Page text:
A terrestrial species, Bynoe’s gecko takes shelter under almost any type of ground cover (2) (8), including leaf litter, logs, stumps, stones, termite mounds or loose bark at the base of trees, as well as in animal burrows (3) (4) (5) (7). It will even shelter under man-made debris (3).

Active at night (2) (4), Bynoe’s gecko leaves its daytime shelter after dark to hunt for a range of insects and other invertebrates (3) (4) (5), which it hunts among leaf litter or in bare open spaces (8). Although primarily terrestrial, this species may occasionally climb about in trees or among rocks (5). Bynoe’s gecko is able to flee rapidly when disturbed (2), but like other Australian geckos this species is likely to be vulnerable to a range of predators, including other lizards (7).

In some parts of Australia, male Bynoe’s geckos have been reported to be in peak breeding condition between July and September, while females have been found with eggs from September to January (9). Bynoe’s gecko lays two eggs in each clutch (2) (3) (4) (7) (9), and the eggs are laid under rocks or inside logs or animal burrows (3). This species produces only one clutch of eggs a year (4). As in other geckos, the eggs of Bynoe’s gecko have a shell which is soft when laid but hardens and becomes brittle in the air (8). The young geckos reach sexual maturity in about one to three years (4).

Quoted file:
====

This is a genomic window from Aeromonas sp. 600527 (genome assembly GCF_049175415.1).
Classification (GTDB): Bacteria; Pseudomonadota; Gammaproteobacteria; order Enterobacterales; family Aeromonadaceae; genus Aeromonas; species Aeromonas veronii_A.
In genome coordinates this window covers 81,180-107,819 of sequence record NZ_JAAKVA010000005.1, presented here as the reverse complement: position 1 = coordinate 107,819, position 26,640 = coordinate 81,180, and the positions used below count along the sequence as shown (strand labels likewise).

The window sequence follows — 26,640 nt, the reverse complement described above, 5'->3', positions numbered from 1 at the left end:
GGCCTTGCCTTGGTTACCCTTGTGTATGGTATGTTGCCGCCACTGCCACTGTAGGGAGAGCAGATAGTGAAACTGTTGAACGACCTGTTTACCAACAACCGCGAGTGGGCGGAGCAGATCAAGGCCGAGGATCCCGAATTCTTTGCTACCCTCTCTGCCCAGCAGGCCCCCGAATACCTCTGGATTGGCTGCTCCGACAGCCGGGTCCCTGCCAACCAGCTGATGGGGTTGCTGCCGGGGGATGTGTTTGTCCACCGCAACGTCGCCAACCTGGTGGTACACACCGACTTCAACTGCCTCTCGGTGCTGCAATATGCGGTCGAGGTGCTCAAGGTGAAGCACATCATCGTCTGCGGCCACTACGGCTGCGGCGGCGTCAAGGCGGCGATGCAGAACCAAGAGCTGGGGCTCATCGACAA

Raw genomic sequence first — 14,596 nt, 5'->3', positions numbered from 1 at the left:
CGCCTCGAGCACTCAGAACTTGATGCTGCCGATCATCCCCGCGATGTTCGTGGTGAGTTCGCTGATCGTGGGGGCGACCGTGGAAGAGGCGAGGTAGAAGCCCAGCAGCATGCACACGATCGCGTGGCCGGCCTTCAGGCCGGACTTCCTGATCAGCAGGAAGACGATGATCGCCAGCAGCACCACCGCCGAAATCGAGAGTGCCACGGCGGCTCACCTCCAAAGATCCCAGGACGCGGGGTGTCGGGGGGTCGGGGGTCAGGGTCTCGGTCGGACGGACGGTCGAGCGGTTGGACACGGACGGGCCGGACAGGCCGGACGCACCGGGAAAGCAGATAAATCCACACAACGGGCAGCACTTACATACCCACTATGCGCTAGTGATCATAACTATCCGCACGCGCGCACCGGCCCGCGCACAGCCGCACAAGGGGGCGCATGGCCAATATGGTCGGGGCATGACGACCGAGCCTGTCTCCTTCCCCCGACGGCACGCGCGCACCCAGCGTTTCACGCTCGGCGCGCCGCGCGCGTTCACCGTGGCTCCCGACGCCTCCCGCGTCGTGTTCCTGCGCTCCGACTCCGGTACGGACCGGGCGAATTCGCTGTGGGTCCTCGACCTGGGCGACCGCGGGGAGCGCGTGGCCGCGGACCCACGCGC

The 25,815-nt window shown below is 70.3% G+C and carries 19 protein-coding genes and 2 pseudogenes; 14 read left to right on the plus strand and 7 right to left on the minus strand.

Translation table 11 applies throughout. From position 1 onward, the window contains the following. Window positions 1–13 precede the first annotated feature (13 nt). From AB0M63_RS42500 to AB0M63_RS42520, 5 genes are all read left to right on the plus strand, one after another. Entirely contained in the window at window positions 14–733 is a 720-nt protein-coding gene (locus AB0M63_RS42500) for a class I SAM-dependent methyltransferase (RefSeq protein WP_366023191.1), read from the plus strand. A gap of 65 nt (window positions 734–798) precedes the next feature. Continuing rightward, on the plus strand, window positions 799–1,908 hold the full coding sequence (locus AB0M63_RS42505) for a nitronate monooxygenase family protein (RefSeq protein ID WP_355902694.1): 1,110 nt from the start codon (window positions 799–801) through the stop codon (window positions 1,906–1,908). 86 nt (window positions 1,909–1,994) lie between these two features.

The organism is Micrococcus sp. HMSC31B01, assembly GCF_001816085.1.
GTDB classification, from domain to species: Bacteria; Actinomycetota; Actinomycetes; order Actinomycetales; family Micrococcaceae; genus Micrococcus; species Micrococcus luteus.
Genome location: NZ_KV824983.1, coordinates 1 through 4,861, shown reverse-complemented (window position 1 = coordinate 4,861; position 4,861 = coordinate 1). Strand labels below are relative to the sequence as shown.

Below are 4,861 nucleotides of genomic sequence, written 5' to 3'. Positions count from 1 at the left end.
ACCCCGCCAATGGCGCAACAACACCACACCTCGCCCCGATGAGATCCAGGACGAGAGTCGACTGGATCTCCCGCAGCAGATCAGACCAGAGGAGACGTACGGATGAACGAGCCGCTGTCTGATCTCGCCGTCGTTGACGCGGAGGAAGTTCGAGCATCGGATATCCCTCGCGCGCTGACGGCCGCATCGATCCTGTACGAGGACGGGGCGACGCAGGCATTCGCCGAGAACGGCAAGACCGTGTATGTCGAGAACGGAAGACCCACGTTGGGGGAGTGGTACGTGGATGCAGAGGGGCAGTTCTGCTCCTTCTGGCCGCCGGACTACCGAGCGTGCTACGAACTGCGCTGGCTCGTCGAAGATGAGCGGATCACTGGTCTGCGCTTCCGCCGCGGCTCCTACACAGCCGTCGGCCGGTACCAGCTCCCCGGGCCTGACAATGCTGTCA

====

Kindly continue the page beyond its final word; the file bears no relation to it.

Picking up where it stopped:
Bynoe’s gecko is an unusual species in that some of its populations are parthenogenetic, meaning that the females produce offspring asexually, from unfertilised eggs (1) (3) (4) (5) (10) (11). These populations contain only females, and are able to reproduce without any males (5). Interestingly, both the sexual and asexual populations of Bynoe’s gecko have a wide distribution across Australia, with the asexual ones mainly occurring in the central and western deserts and often overlapping with the sexual populations (10) (11).

A widespread and abundant species, Bynoe’s gecko is one of the most common lizards in Australia (8). There are not known to be any major threats to this species at present.